DESIGNED TO LEAD: THE CHURCH AND LEADERSHIP DEVELOPMENT

By Eric Geiger & Kevin Peck
Nashville, TN: B & H Publishing Group (2016)
Kindle Version, 256 pages

Reviewed by SHAWN ELLIS

Designed to Lead: The Church and Leadership Development was written by Dr. Eric Geiger, who received his doctorate in leadership from the Southern Baptist Theological Seminary. He has co-authored the bestselling discipleship book,Simple Church, and is currently Vice President of LifeWay Christian Resources. The book is also co-authored with Dr. Kevin Peck, senior pastor of the multi-campus Austin Stone Community Church.

Early in the book the authors challenge the status quo by stating that most churches exist to keep programs and services running in the absence of spiritual growth and, if spiritual leaders are developed, it is by accident, not intention. Geiger and Peck assert that most churches are unhealthy and cannot effectively grow leaders because they lack one or more of the following “three C” components: Conviction—the deep passion to develop leaders; Culture—a healthy environment for leaders to develop, and finally, Constructs—systems which help to systematically and intentionally build leaders. For example, a church with constructs but no conviction results in apathetic members with no desire to disciple but simply seek to fill slots for volunteer positions. Constructs without culture results in leader exhaustion as added systems are seen as burdensome. Finally, conviction absent of useful constructs, leads to member frustration as there is no strategy on which to focus their passions.

The book presents biblical and practical aspects of the three C’s with suggestions on application. While the author’s biblical examples of conviction, culture and constructs are illustrative, there are few examples of present-day implementation, successful or otherwise. The authors assume that real-world expressions of these concepts are intuitive to the reader. It is surprising that research from Geiger’s company on church transformation was not used to provide an up-to-date, quantitative perspective to support the author’s positions. Unfortunately, when such research was presented, it was peripheral to the author’s thesis.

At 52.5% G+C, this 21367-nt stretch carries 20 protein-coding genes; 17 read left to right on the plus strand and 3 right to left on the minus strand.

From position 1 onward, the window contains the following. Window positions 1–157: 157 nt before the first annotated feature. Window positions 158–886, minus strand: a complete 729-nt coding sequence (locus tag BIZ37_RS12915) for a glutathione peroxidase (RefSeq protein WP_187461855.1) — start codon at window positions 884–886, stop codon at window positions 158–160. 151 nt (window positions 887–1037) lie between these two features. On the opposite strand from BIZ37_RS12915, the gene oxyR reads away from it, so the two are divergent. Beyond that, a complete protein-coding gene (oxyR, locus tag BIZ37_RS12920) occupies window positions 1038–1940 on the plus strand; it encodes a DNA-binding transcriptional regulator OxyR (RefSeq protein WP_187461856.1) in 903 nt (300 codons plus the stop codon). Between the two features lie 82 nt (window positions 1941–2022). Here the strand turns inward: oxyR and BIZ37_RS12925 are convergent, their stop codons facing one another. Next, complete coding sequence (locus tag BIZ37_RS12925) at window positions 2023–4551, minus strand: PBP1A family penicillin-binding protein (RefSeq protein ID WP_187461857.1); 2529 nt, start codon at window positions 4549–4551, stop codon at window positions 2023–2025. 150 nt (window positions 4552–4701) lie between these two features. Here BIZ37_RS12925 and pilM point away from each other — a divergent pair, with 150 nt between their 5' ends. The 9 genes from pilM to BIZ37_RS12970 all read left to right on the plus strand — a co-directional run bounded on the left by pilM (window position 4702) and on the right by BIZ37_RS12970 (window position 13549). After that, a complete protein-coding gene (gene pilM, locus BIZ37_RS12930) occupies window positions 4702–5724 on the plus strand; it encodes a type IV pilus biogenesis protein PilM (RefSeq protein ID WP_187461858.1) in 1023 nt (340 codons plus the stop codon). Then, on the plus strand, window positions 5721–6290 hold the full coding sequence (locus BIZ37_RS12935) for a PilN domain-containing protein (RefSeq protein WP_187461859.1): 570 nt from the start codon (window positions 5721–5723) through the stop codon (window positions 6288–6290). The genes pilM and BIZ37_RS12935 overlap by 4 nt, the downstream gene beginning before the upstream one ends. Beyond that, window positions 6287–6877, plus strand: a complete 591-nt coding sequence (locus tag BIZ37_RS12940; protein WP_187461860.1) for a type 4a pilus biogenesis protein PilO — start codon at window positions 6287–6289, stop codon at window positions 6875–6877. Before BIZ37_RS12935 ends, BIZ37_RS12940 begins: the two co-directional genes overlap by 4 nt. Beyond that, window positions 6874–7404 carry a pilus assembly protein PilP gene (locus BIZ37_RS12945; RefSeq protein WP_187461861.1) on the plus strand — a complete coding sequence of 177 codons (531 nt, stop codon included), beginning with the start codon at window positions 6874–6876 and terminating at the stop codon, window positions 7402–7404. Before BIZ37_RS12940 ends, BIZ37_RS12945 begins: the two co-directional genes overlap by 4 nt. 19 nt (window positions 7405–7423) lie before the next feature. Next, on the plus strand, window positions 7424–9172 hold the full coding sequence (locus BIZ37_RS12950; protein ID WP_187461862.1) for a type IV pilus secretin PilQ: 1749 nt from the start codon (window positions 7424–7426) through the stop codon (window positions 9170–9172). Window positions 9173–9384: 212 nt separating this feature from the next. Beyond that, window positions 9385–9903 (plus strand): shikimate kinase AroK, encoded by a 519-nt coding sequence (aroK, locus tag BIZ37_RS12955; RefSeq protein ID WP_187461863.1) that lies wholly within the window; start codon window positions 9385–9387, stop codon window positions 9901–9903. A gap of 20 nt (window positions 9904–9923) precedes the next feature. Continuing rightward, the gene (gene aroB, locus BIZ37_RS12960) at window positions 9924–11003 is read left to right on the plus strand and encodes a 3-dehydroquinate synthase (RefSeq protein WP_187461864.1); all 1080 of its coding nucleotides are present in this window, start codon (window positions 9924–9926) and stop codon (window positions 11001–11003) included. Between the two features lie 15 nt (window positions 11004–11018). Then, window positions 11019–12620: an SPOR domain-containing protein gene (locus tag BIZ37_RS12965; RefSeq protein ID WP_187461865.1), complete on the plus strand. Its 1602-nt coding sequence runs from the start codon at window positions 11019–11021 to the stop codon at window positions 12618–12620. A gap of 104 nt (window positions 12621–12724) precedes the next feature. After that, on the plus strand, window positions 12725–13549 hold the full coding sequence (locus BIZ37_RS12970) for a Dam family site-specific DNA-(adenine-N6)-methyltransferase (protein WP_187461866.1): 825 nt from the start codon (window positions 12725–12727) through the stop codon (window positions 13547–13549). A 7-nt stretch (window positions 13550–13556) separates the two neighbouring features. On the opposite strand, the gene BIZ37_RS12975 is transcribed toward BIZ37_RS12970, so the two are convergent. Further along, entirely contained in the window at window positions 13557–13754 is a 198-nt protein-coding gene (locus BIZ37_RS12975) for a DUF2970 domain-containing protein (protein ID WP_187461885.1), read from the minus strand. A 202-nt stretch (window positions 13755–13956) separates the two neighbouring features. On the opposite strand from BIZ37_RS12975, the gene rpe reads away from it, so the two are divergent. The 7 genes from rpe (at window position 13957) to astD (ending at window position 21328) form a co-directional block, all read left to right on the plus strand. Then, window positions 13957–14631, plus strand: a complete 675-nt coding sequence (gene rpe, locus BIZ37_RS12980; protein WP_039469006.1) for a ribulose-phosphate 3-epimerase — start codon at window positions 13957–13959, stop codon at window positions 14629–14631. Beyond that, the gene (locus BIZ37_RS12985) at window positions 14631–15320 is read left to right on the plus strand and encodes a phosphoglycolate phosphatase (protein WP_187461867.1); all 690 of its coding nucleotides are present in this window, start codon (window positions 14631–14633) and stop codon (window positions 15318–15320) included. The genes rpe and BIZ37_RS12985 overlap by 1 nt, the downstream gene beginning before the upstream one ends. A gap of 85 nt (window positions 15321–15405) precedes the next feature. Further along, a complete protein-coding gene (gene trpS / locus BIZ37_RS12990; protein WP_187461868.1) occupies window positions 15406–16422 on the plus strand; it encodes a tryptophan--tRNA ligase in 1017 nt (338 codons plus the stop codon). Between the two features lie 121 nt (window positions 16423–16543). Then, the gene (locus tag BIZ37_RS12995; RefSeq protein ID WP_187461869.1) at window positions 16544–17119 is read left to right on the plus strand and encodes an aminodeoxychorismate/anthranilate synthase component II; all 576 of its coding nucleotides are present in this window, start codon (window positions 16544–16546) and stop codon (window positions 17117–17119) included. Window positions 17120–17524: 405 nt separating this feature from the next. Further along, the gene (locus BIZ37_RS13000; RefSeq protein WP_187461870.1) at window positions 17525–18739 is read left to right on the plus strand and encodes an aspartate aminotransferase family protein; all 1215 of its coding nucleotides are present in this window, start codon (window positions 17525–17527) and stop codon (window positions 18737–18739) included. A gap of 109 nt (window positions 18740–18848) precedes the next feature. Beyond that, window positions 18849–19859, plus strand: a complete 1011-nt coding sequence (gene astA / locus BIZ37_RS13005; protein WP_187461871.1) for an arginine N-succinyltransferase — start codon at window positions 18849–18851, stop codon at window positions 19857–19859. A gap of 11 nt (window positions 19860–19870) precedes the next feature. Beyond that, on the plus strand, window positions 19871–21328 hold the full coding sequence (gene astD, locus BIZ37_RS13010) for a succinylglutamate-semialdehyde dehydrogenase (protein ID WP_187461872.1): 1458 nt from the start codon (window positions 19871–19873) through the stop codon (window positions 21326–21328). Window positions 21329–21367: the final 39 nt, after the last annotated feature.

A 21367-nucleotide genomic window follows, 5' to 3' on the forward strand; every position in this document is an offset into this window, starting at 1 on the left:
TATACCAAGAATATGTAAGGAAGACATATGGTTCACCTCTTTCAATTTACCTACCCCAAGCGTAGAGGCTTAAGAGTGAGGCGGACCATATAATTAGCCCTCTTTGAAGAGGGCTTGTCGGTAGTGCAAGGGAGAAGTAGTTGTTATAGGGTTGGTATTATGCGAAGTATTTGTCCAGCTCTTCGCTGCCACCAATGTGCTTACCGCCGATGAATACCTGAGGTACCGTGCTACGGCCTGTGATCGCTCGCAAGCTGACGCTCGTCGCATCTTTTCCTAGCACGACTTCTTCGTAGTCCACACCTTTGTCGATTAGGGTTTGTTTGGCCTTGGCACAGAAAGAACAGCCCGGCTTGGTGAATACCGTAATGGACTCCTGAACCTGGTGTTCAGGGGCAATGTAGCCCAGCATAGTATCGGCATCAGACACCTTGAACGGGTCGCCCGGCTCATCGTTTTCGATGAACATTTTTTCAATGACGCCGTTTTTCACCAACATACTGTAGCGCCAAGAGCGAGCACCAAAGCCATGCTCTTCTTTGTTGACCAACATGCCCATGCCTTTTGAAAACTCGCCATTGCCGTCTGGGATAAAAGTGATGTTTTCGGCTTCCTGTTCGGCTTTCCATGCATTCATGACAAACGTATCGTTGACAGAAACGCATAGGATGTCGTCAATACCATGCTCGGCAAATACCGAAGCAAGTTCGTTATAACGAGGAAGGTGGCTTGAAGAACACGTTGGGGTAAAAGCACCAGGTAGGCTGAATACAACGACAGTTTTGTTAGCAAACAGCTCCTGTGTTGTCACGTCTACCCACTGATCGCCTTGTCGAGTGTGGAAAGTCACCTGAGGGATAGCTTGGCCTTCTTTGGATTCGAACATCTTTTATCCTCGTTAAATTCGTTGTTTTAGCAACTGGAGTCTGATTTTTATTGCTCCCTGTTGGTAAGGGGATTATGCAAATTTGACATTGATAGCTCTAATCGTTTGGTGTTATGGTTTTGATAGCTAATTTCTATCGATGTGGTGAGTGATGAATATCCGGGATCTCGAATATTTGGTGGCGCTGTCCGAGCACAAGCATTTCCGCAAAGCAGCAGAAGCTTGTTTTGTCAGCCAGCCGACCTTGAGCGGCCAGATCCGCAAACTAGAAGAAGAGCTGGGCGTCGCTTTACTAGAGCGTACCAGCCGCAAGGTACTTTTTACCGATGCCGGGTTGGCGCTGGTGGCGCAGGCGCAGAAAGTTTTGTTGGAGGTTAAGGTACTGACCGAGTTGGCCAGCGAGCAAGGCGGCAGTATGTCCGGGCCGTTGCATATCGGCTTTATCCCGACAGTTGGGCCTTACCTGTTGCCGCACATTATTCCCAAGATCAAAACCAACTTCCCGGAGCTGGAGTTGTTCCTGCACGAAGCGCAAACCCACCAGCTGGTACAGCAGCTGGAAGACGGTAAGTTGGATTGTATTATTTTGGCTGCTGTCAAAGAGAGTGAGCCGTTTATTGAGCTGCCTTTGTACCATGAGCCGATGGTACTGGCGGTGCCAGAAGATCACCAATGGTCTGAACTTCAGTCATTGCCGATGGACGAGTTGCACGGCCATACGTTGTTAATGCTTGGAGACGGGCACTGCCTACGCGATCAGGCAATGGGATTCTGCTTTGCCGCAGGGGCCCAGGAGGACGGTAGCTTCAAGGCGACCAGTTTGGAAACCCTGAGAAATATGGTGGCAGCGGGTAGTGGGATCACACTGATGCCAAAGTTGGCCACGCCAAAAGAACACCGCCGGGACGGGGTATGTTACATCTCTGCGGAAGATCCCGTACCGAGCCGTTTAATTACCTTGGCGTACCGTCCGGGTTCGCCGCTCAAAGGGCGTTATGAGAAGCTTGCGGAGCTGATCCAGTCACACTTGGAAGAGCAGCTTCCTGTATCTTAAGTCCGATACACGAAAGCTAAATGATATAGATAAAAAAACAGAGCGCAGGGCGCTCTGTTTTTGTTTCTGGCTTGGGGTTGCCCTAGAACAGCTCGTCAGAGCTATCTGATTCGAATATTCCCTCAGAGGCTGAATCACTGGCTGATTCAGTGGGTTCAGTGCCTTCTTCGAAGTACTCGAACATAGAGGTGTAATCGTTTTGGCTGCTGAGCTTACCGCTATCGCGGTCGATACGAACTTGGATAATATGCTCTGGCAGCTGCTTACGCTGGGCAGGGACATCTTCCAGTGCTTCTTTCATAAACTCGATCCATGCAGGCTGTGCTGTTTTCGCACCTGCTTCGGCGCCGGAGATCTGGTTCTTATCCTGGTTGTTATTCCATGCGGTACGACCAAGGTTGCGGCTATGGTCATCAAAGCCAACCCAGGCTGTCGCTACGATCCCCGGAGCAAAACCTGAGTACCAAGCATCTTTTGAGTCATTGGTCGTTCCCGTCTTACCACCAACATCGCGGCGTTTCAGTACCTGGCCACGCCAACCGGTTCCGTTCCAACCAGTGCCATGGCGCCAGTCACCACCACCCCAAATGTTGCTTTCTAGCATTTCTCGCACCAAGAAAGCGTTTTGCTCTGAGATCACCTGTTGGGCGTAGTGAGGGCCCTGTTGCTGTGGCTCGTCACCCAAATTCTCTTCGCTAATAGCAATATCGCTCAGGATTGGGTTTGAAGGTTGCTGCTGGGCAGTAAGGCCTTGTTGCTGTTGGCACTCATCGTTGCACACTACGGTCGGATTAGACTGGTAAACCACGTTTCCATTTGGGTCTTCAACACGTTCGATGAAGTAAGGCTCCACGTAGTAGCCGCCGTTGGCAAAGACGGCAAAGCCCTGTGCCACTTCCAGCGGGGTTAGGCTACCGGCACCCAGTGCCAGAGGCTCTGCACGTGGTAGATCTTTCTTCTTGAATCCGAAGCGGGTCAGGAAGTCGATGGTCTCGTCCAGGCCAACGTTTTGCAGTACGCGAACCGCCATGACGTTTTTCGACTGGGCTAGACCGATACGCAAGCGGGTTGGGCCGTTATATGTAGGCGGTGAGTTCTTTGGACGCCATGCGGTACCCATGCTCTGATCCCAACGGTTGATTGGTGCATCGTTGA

The book itself is laid out in a clear, logical manner, discussing each of the C’s in separate sections. Except for the chapter on conviction, which has an additional section on theology, the chapters on the remaining C’s were broken into two separate sections: one on theology, and the other dealing with practical considerations. Each section includes a simple diagnostic tool to help assess the current state of a given congregation. An appendix is also included that provides a detailed outline of Jesus’ mentorship process.

One of the key aspects of the book are the chapters dealing with culture. To emphasize its importance, the authors quote iconic management leader Peter Drucker: “Culture eats strategy for breakfast” (loc. 1572). The authors correctly assert that if a church’s culture is not aligned with its mission, the convictions of the members and the constructs to sup- port them will be insufficient to achieve their goals.